It is considered to be one of the fastest growing sports in the continent, it has the backing of US Open tennis winner Jamie Murray, and is attracting members from all over Ayrshire.

The only indoor padel courts in Scotland have recently opened in Stevenston, and the facility hosts its first British Tour Padel event starting at 12 noon on Sunday which includes Jamie Murray's tennis coach Alan McDonald, and players from Spain, and the Picken twins of Prestwick who reached the final in Ireland recently. Members are joining from all over the region including Largs, Fairlie, West Kilbride, and even as far afield as Glasgow.

The sport of padel is actually over 100 years old, and derives from tennis, and named after the paddle shaped racquet which is used.

A similar format was played on 19th century cruise ships to avoid the ball going out of play into the ocean, and the idea is that the court, with four walls, can be used to return the ball and produces longer rallies.

However, in recent decades, the sport has become highly popular in Spain and South America in Hispanic countries, and the modern version of the game has grown from there.

I have been lucky enough to play the sport outdoors in Lanzarote a few years ago so I was already familiar with the rudimentaries, and of course, the major advantage it has in Scotland is that it has a roof. I thoroughly enjoyed it, and always hoped that the game would come to Scotland, and this year, the new Padel indoor courts opened in Stevenston - the only facility of its kind in the country.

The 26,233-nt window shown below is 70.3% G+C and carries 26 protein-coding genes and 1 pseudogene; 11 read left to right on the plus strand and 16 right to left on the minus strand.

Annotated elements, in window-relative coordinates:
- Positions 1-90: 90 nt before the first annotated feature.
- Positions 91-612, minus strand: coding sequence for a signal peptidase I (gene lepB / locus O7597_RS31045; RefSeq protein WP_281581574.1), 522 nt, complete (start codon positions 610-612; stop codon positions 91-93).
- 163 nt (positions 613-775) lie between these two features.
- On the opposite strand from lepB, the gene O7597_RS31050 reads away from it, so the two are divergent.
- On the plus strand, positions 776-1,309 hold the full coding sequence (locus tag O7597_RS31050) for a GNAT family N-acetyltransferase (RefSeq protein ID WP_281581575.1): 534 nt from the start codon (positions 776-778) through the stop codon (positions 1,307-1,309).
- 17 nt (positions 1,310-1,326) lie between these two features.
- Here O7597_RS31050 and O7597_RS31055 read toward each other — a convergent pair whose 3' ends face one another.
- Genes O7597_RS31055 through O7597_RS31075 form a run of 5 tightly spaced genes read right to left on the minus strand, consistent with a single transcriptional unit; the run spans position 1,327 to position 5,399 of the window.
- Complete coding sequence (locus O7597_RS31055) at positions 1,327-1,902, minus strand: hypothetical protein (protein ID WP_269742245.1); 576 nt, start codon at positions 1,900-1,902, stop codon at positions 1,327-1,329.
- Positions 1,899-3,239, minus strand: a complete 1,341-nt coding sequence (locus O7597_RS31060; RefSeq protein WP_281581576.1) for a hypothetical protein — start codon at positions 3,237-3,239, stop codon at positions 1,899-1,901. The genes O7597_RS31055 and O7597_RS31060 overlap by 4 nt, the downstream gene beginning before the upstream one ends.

The rules are pretty simple, and for tennis lovers, it is just a case of some gentle re-adjustment.

With an identical scoring system to tennis, the service is underarm, and if the ball bounces twice on the opposing court, you have won the point.

The major difference is that you can utilise the back wall to attack and defend - you can position yourself to return the ball off the back wall which gives you some extra time to get in a good return. As the court is smaller than a tennis court, it means that you are using the wall on a fairly regular basis.

You could argue that it is a combination of squash and tennis.

The other big difference is the racquet - there is nothing quite like it in racquet sports.

The polystyrene padel racquets are slightly larger in size than table tennis racquets, and quite similar to swing ball you would sometimes play in your garden as a youngster, so the dimensions are decidedly different. This takes some time to get used to if you are familiar with tennis, badminton or squash, but after a few rallies, you are flying.

Hitting the ball perfectly also provides a satisfactory 'pop', and the skill is finding the angles, and not necessary power play, as hitting the ball off the other wall without letting it bounce loses you the point. This requires a more defensive strategy at times, keeping the ball in play, and therefore requires some good reflex skills. However, having the seen the game flourish abroad, with all ages playing, I think the sport does have certain advantages over tennis and badminton in that it is arguably an easier sport to grasp, and is fairly simple to get started.

There are only two other Padel clubs in Scotland in Stirling and Edinburgh, which are both outdoor, so it is a rare opportunity to get a head start in a sport which is buzzing on the continent.

David McCulloch, but  who is the chair of Ayrshire Padel tennis, said he became hooked on padel after learning the game in Spain, and has had a dream of bringing the racquet sport to Scotland, and when the opportunity presented itself at Stevenston Industrial Estate, he jumped at it. There are three courts, including the centre court which is sponsored by Adidas.

With local interest fast growing, it is important the the court facility remains self-sustaining, and David ultimately hopes that that the facility could be run by the members of the club itself.

The Ayrshire Padel tennis courts are based in a warehouse in Stevenston Industrial Estate, with good access near to the Three Towns bypass, and they are open every day. Coaching is also available. For more details, go to or find Ayrshire padel tennis on Facebook